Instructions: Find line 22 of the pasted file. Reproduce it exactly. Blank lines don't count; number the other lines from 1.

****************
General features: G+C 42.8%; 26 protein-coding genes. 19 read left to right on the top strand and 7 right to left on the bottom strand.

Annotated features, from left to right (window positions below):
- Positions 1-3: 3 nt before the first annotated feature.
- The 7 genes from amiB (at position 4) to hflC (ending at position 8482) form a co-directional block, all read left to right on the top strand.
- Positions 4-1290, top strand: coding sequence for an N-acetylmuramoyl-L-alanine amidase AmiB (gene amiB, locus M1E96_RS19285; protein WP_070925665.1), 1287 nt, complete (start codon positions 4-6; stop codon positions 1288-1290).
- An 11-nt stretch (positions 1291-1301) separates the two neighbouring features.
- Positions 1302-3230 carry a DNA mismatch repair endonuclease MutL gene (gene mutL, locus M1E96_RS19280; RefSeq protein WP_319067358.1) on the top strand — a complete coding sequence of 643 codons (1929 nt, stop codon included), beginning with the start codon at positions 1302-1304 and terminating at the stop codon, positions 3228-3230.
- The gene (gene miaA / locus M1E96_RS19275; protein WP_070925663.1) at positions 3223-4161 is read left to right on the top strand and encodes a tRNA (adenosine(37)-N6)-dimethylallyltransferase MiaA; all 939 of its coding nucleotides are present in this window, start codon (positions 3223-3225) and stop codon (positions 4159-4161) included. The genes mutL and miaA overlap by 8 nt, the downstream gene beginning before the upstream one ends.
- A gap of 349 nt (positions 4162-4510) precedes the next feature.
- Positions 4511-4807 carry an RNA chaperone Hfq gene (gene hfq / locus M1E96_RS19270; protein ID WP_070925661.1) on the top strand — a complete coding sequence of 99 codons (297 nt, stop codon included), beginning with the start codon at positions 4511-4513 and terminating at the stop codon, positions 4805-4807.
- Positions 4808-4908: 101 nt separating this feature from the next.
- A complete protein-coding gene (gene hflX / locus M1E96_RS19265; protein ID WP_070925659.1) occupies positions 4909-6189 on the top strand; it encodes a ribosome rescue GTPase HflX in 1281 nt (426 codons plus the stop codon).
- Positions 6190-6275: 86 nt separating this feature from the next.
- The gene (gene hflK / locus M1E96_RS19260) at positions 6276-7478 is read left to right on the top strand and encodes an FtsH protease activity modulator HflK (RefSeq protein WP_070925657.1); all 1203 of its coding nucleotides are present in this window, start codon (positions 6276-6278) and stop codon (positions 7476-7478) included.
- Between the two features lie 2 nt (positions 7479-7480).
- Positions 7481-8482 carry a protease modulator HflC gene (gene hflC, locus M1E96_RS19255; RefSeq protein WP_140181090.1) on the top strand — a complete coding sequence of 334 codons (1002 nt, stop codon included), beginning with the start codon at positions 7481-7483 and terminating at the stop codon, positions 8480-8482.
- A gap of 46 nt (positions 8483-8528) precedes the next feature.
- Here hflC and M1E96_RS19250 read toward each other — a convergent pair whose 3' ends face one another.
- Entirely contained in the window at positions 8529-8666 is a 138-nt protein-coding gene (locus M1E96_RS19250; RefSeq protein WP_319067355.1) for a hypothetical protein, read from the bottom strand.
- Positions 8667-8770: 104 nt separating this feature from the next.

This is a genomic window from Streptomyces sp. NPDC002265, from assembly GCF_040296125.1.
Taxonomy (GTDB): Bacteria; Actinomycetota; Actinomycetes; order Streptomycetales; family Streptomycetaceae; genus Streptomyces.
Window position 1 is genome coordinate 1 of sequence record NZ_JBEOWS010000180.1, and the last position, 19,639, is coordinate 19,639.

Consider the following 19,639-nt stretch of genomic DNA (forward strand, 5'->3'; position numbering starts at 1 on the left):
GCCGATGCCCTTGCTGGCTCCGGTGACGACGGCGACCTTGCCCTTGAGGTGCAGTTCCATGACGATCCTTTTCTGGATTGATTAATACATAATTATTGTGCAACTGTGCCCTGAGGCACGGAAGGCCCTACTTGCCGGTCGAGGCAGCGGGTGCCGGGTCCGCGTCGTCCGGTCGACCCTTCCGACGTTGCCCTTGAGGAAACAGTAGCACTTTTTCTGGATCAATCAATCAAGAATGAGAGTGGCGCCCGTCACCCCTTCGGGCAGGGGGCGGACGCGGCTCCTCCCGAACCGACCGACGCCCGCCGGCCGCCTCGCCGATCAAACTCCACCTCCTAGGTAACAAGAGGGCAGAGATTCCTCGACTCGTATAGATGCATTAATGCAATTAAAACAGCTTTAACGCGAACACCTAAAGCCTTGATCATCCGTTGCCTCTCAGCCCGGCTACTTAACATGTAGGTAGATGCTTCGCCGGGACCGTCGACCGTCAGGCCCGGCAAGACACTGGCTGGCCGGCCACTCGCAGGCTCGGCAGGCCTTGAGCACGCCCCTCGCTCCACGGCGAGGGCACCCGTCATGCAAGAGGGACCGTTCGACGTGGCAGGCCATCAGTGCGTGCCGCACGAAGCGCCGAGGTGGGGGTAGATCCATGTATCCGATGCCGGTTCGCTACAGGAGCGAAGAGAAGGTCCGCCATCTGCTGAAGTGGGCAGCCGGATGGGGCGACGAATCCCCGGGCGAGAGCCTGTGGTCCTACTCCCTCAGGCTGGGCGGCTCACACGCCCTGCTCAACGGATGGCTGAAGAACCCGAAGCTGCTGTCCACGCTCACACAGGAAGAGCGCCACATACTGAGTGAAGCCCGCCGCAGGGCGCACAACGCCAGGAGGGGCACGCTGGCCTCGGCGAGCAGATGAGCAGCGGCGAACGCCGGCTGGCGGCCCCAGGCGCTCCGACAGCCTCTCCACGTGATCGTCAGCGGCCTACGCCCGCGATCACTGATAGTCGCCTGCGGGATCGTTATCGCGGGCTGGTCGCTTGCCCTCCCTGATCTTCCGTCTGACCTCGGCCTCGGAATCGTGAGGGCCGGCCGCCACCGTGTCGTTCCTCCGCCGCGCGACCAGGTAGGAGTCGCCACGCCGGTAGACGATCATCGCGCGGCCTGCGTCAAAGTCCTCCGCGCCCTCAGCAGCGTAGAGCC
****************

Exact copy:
Taxonomy (GTDB): Bacteria; Actinomycetota; Actinomycetes; order Streptomycetales; family Streptomycetaceae; genus Streptomyces.